Private Document Editing with some Trust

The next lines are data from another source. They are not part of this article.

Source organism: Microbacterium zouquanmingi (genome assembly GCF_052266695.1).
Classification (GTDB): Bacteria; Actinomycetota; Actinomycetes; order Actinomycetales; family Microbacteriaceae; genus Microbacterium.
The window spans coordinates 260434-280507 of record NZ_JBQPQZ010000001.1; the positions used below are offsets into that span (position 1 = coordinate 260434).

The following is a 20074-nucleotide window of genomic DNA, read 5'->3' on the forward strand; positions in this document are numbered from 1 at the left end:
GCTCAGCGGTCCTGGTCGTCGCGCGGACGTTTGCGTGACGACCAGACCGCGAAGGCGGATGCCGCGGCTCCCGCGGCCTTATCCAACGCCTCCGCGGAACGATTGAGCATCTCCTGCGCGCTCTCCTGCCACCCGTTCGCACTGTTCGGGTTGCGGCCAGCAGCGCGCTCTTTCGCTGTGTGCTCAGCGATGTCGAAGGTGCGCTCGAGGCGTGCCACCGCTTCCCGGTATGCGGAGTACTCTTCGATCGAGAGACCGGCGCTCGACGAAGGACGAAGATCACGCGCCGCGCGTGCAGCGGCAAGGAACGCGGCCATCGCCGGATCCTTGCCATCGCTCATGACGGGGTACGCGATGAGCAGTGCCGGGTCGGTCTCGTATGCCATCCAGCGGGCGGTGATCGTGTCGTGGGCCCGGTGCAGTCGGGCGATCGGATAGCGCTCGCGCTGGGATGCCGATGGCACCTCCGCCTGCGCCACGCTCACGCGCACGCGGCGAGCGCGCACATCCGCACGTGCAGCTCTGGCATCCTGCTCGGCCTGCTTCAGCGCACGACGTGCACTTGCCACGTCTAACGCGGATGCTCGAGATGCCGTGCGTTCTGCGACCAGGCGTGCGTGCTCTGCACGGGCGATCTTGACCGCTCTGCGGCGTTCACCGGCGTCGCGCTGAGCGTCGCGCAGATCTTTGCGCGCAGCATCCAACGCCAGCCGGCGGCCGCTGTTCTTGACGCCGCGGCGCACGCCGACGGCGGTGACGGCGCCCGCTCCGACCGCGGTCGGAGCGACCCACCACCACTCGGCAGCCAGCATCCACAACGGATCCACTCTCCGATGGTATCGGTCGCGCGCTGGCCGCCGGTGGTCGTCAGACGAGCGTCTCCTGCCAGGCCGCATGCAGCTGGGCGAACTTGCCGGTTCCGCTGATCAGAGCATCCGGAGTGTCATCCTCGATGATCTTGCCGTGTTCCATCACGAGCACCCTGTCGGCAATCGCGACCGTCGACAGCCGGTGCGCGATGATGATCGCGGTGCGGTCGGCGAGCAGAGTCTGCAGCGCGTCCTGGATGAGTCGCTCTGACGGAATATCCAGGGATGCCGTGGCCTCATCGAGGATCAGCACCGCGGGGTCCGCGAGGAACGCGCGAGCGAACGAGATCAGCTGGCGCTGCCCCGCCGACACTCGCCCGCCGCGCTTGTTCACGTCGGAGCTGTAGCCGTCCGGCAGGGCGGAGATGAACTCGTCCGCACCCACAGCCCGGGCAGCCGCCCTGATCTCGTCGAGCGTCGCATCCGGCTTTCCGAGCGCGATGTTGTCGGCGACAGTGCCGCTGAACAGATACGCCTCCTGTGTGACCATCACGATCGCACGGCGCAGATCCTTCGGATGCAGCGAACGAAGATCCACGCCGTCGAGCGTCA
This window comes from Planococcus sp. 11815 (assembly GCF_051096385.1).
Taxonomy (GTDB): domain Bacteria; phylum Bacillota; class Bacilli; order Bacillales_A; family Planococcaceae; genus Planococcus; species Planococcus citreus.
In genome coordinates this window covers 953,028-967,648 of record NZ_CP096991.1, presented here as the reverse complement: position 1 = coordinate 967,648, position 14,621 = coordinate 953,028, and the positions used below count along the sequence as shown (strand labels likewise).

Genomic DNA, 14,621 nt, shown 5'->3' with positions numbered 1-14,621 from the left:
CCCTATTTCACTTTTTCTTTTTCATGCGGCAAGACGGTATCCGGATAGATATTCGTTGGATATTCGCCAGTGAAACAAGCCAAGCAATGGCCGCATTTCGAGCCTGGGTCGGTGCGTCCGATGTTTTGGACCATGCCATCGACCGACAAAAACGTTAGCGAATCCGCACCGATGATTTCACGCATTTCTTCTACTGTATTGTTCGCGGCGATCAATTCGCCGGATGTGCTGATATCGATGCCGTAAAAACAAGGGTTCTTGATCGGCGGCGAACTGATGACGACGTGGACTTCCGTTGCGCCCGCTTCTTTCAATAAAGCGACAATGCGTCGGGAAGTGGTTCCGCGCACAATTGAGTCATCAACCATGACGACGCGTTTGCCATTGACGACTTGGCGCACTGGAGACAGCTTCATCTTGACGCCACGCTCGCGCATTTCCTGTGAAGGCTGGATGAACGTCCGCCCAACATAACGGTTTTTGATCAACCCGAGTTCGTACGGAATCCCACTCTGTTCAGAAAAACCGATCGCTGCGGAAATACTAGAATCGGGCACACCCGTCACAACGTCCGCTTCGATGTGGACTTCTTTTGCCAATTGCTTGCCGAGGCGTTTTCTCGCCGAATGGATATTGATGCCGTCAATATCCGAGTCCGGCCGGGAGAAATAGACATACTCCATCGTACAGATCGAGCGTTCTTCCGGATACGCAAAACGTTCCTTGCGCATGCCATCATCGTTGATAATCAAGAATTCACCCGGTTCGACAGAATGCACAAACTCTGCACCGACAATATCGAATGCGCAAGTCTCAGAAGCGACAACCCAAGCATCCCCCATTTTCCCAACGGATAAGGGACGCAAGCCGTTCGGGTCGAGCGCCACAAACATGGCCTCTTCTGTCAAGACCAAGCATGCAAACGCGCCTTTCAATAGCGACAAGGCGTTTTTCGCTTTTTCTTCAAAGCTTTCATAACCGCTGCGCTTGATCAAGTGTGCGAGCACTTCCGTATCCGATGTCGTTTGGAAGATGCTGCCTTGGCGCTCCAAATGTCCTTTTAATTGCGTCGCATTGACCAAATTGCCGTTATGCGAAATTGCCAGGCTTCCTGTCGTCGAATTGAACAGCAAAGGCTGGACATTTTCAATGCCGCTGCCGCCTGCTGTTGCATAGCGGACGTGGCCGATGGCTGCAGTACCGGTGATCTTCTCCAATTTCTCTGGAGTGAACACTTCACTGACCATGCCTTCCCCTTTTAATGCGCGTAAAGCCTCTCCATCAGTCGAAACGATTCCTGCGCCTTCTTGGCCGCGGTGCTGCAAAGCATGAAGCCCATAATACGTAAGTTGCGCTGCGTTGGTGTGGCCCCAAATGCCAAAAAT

Document editing has migrated in the last decade from a mostly individual activity to a shared activity among multiple persons. The World Wide Web and other communication means have contributed to this evolution. However, collaboration via the web has shown a tendency to centralize information, making it accessible to subsequent uses and abuses, such as surveillance, marketing, and data theft. Traditionally, access control policies have been enforced by a central authority, usually the server hosting the content, a single point of failure. We describe a novel scheme for collaborative editing in which clients enforce access control through the use of strong encryption. Encryption keys are distributed as the portion of a URI which is not shared with the server, enabling users to adopt a variety of document security workflows. This system separates access to the information (``the key'') from the responsibility of hosting the content (``the carrier of the vault''), allowing privacy-conscious editors to enjoy a modern collaborative editing experience without relaxing their requirements. The paper presents CryptPad, an open-source reference implementation which features a variety of editors which employ the described access control methodology. We will detail approaches for implementing a variety of features required for user productivity in a manner that satisfies user-defined privacy concerns.